The Politics of Disaster: Katrina, Big Government, and a New Strategy for
by Marvin Olasky
W Publishing Group, 2006
(231 pages, $22.99, hardcover)
reviewed by Anne Hendershott
In the year since Hurricane Katrina blew through the South, more than a dozen books were published to document the disaster—and levy the blame. Most of the books, like Douglas Brinkley’s The Great Deluge and Jed Horne’s Breach of Faith, find fault with the government response. Others, like Michael Eric Dyson’s Come Hell or High Water, blame racism for the plight of the poor, mostly black victims trapped for days in the rising floodwaters.
Rushed to publication, the first books failed to question many of the media mistakes of the early days of the disaster. Still relying heavily on “breaking news stories”—like the false reports of marauding gangs of young black men shooting at rescue helicopters and raping women—other books are compelling but inaccurate.
Written by one of the inspirations for President Bush’s “Compassionate Conservatism,” Marvin Olasky, The Politics of Disaster: Katrina, Big Government, and a New Strategy for Future Crisis stands out among the rest because it is the first book to look closely at “what worked” as well as what failed in the days following the storm and to identify the important role faith-based efforts played in the recovery. It is also the first to offer strategies for the future that couple individual responsibility with governmental preparedness.
In addition, it is also the only book that looks closely at the Christian response to the disaster and the ways in which the media portrayed this response. Olasky, the editor of the Christian weekly magazine World and professor of journalism at the University of Texas, charges that the media “could not resist the tendency to depict all Christians as fanatics, describing Katrina as divine retribution.”
He points out that “Google and LexisNexis searches show that such interpretations of Katrina were rare among American Christian leaders.” He notes that most Evangelicals emphasized God’s message to all people—that “God loves to bring good out of bad . . . to bring resurrection from crucifixion,” as Rick Warren, the author of The Purpose-Driven Life, put it.
Still, he points out, the Washington Post could not resist the headline: “Where Most See a Weather System, Others See Divine Retribution” and featured an antiabortion activist who claimed that “God judged New Orleans for the sin of abortion,” and another who “connected the removal of Jewish settlers from the Gaza strip with the lifting of God’s hand of protection” from the storm.
Olasky praises the military response—“the best results [were] often obtained by entrepreneurial officers who saw immediate problems and decided to act”—and that of many large corporations, noting that “Wal-Mart was able to deliver supplies faster than any governmental organization.”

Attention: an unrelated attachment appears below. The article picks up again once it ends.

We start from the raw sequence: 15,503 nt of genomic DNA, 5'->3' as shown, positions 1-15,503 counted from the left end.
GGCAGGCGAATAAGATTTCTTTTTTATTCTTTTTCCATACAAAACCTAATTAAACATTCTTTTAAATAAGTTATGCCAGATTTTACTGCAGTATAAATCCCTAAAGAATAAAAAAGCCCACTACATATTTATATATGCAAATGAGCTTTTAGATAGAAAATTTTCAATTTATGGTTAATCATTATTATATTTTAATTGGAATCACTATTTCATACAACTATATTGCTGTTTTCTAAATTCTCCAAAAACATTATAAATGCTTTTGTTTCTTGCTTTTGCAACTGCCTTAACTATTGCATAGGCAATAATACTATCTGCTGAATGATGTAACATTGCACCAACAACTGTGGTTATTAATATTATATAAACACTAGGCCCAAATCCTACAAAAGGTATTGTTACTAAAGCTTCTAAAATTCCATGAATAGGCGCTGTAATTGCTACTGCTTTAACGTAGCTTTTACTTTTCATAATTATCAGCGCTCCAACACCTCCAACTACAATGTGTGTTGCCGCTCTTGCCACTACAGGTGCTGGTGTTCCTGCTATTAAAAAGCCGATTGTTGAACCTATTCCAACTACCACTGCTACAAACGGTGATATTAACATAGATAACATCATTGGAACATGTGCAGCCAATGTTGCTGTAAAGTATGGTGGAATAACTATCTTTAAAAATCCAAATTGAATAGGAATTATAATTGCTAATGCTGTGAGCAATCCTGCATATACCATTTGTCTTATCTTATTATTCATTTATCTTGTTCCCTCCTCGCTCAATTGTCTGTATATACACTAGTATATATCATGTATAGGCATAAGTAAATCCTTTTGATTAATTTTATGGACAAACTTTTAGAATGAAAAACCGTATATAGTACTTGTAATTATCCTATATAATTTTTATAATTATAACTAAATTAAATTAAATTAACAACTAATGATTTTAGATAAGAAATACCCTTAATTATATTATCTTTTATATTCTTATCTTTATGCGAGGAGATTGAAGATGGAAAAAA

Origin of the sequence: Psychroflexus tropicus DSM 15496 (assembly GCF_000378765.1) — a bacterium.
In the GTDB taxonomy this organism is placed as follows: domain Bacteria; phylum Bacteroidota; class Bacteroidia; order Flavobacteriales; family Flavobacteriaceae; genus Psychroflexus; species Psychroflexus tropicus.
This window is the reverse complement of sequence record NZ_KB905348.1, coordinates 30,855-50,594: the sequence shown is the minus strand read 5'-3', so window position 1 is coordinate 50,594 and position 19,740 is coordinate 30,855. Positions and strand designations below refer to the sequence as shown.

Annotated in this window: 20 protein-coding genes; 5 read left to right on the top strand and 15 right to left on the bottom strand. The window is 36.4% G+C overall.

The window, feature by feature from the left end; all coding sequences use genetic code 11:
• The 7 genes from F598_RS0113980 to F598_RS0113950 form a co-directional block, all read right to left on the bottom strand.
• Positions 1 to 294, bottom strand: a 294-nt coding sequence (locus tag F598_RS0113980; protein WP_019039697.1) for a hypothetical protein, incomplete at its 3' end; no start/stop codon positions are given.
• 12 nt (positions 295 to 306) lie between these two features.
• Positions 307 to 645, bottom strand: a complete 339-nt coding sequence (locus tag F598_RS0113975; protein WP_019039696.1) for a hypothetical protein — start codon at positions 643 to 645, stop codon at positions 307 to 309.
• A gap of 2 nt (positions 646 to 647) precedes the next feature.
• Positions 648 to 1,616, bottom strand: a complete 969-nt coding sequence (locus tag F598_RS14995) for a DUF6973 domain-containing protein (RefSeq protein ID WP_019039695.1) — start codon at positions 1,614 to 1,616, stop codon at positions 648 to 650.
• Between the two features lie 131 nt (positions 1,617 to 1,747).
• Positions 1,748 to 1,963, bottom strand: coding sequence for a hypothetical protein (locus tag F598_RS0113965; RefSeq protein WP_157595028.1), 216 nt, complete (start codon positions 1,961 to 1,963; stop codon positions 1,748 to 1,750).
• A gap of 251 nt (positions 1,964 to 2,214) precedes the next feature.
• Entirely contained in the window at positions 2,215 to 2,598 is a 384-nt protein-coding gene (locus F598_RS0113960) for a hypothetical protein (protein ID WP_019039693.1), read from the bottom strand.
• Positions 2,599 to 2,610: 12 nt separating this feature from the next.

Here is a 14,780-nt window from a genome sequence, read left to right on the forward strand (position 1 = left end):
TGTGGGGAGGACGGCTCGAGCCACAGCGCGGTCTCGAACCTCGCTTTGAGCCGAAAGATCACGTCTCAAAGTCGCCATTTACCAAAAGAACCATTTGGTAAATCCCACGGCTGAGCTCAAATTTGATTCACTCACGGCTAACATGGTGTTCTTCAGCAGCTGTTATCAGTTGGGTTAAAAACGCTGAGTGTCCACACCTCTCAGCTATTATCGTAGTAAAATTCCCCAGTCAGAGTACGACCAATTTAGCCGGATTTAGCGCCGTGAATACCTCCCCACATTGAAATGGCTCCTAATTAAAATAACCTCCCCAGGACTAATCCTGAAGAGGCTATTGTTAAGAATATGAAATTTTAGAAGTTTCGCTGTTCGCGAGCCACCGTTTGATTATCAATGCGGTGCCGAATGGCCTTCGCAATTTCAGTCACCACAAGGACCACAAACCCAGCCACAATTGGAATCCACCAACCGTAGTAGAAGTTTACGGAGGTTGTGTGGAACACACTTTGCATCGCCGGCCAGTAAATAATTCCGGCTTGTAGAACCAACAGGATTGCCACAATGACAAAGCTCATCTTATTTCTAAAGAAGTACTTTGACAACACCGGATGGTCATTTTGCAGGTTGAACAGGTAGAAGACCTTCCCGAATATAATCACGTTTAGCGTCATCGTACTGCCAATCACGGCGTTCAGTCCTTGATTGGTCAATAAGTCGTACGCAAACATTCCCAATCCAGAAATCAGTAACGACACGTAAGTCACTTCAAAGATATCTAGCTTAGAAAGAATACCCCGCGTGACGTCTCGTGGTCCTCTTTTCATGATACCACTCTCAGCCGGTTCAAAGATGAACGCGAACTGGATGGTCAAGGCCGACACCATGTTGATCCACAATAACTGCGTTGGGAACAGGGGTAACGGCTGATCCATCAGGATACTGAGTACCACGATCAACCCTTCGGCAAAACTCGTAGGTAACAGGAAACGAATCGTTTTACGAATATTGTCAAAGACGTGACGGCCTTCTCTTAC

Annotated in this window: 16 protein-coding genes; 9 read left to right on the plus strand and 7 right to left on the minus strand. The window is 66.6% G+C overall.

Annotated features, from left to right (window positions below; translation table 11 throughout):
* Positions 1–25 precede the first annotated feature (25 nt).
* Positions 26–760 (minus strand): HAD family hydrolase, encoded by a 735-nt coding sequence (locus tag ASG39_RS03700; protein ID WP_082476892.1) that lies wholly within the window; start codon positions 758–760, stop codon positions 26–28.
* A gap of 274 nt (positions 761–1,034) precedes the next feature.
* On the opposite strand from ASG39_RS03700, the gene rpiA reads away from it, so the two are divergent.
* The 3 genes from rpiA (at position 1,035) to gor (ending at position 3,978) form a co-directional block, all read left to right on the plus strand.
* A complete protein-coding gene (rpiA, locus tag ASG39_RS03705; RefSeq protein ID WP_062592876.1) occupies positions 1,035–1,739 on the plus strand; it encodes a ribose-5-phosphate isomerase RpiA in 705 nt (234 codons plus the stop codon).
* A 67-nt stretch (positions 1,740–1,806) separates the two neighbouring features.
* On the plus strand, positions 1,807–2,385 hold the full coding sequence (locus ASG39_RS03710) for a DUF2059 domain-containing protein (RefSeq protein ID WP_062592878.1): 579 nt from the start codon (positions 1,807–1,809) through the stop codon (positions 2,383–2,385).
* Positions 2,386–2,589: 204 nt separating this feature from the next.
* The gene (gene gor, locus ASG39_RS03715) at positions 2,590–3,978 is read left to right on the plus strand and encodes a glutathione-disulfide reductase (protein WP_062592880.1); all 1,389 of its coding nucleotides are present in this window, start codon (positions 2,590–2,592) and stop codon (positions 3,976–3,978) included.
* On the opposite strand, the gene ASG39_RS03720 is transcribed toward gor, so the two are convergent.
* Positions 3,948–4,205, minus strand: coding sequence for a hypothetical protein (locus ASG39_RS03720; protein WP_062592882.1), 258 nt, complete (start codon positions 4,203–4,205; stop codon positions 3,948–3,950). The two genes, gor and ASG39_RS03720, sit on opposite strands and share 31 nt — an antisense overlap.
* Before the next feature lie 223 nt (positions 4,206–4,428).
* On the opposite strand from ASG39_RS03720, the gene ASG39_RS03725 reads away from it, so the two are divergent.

Olasky is hard not only on New Orleans Mayor Nagin (who was “like a general who misuses his resources, sees his troops desert, and then asks for more of both”) and Governor Blanco (who “fiddled while Katrina approached”), but also on President Bush, who tried to counter criticism by promising “a spending spree that could out-Clinton his predecessor.”
He is especially hard on government bureaucracy. He argues that “the operative National Response Plan of the Department of Homeland Security is unworkable,” and details its failures.
In a chapter entitled “How the Government Needs to Change,” he is particularly critical of the ways in which faith-based initiatives had been undermined long before Katrina by the “Beltway strategy of appeasing liberals by weakening the faith-based bill.” Suggesting that these programs—which contributed much to the people hurt by the hurricane but could have contributed more had the government been less restrictive—should not be forced to change their character or compromise their mission, Olasky argues that the government must “create a level playing field for religious and nonreligious institutions.”
And in a subsequent chapter, “How the Church Needs to Change,” Olasky is critical of the actions of a few “fringe fundamentalists” who “pointed fingers at New Orleans residents, as if those struck were more sinful than others.”
Suggesting that “Christians evangelize most successfully when people come to understand that the prime Christian objective is to add to their lives, not subtract,” he cautions that some churches “will have to start referring to ‘we sinners’ rather than ‘you sinners.’ . . . Some will need to fight the perception and sometimes the reality that they put law before grace, and morality before faith.”
A compassionate Christian, Olasky devotes the entire final chapter to putting the Katrina disaster into perspective by providing a thoughtful discussion of the problem of reconciling human suffering with the existence of a God who loves us. He reminds us that “the road to contentment runs through misery. . . . Biblically, we can be thankful for difficulties that energize us and also be thankful for all the days on which no disaster occurs.”
Anne Hendershott is Professor of Urban Affairs at the King's College in New York City (www.tkc.edu). She is the author of Status Envy: The Politics of Catholic Higher Education (Transaction, 2008). She and her husband have two grown children and are members of St. Mary's Church in Milford, Connecticut.
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